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Tucker approves special land use permit to renovate Chevron gas station

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Tucker approves special land use permit to renovate Chevron gas station

File photo: The Tucker City Council members.. Left to right: Councilors Pat Soltys, Matt Robbins, Michelle Penkava, Mayor Frank Auman, Bill Rosenfeld, Noelle Monferdini and Anne Lerner. Credit: Matt Holmes, City of Tucker.
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By Logan C. Ritchie, contributor 

A second read of the Special Land Use Permit to renovate a Chevron gas station at LaVista Road and Northlake Parkway passed 6-1 at Tucker’s City Council meeting on Jan. 27.

The property owner of 4246 LaVista Road intends to renovate the property, installing new gas pumps and a convenience store with alcohol sales. The property abuts Northlake Senior Apartments and an I-285 onramp.

The application was delayed in 2019 when the Georgia Department of Transportation requested dedication of the property’s frontage as right-of-way needed to complete the widening of the LaVista Road bridge.

Lisa Morchower, legal counsel for property owner Mohammed Tarek, suggested Tarek maintain ownership of the right-of-way to protect himself in the case that GDOT’s project never occurs. In an amendment, Morchower wrote that Tarek is legally required to dedicate the right-of-way to GDOT when the project begins.

All council members voted to pass the two SLUPs except Noelle Monferdini, who expressed concern for setting a precedent with new construction.

Tarek said he will landscape and maintain the right-of-way. “For our own interest, we want to make the area clean and make it look nice,” he said.

City council members heard the first read of an application to revamp and remodel 4650 Hugh Howell Road at the corner of Mountain Industrial Boulevard. Developer Branch Properties proposes to bring retail and restaurants, flanked by a national chain grocery store.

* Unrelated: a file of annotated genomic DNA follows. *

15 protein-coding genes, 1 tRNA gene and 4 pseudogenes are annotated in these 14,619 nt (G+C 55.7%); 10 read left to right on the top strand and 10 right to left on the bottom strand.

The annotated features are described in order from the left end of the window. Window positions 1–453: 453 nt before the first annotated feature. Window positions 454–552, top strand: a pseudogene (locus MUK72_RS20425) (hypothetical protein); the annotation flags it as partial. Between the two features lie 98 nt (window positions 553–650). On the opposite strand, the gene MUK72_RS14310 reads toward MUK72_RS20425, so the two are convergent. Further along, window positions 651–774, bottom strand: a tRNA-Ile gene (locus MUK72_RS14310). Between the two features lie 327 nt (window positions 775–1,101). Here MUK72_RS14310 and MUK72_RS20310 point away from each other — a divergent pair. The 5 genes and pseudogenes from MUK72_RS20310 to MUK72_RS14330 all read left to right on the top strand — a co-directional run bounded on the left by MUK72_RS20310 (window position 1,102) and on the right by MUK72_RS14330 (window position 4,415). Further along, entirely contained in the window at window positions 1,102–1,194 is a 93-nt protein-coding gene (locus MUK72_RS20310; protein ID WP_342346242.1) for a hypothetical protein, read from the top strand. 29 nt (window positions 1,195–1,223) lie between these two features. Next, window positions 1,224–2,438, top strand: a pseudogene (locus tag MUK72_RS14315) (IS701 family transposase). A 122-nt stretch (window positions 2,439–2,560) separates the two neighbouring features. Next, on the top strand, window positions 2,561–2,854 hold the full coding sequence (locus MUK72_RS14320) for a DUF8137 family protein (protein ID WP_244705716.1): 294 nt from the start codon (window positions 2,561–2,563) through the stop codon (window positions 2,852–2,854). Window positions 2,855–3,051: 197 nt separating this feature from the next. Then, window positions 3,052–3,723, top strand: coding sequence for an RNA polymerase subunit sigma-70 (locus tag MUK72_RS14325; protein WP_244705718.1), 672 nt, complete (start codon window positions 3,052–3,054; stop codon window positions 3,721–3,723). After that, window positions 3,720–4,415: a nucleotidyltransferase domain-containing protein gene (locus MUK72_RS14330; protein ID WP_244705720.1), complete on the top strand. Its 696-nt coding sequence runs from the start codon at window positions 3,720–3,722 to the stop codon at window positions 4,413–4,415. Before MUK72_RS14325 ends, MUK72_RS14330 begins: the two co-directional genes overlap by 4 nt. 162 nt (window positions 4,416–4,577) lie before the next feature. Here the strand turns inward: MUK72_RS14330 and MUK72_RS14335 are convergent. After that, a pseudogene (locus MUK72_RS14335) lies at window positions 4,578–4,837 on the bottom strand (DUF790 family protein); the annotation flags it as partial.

The M (light industrial) zoning district currently allows retail under 5,000 sq. ft. and retail warehouse/wholesale over 70,000 sq. ft., but prohibits grocery stores and shopping centers. The proposed commercial development would serve nearby residential developments and employees of the industrial corridor.

Council member Michelle Penkava said, “I just wonder why the whole piece has to be rezoned when the grocery is the complicated piece, and retail and restaurant is already allowed in the industrial zoning.”

Jack Haylett, Branch senior vice president, responded, “In today’s day and age, unanchored shopping centers are just not as successful. They need a grocer. They need a national, main chain like we are bringing here. That’s what brings the vibrancy to make the restaurants and banks and everything around it successful.”

The proposal includes more than 500 parking spots, a walking trail, and tree-lined entries. Branch plans to demolish all existing buildings except for one that they “don’t have a plan for yet,” according to Haylett. He also said the development would be “extremely high end.”

Council members expressed concerns about an increase in traffic, lack of traffic lights, asbestos removal on the site, the property fitting into the city’s comprehensive plan, and sprawl.

Mayor Frank Auman asked, “We are going to be faced with more great things like this, as opposed to industrial uses. Is there anything we can do about that? If we want to grant this, but carve it out and say, ‘No more?’ How do we prevent the next and the next and the next?”

Two neighbors spoke in favor of the development, citing walkability and jobs growth as a plus. The second read of the application will be in February.

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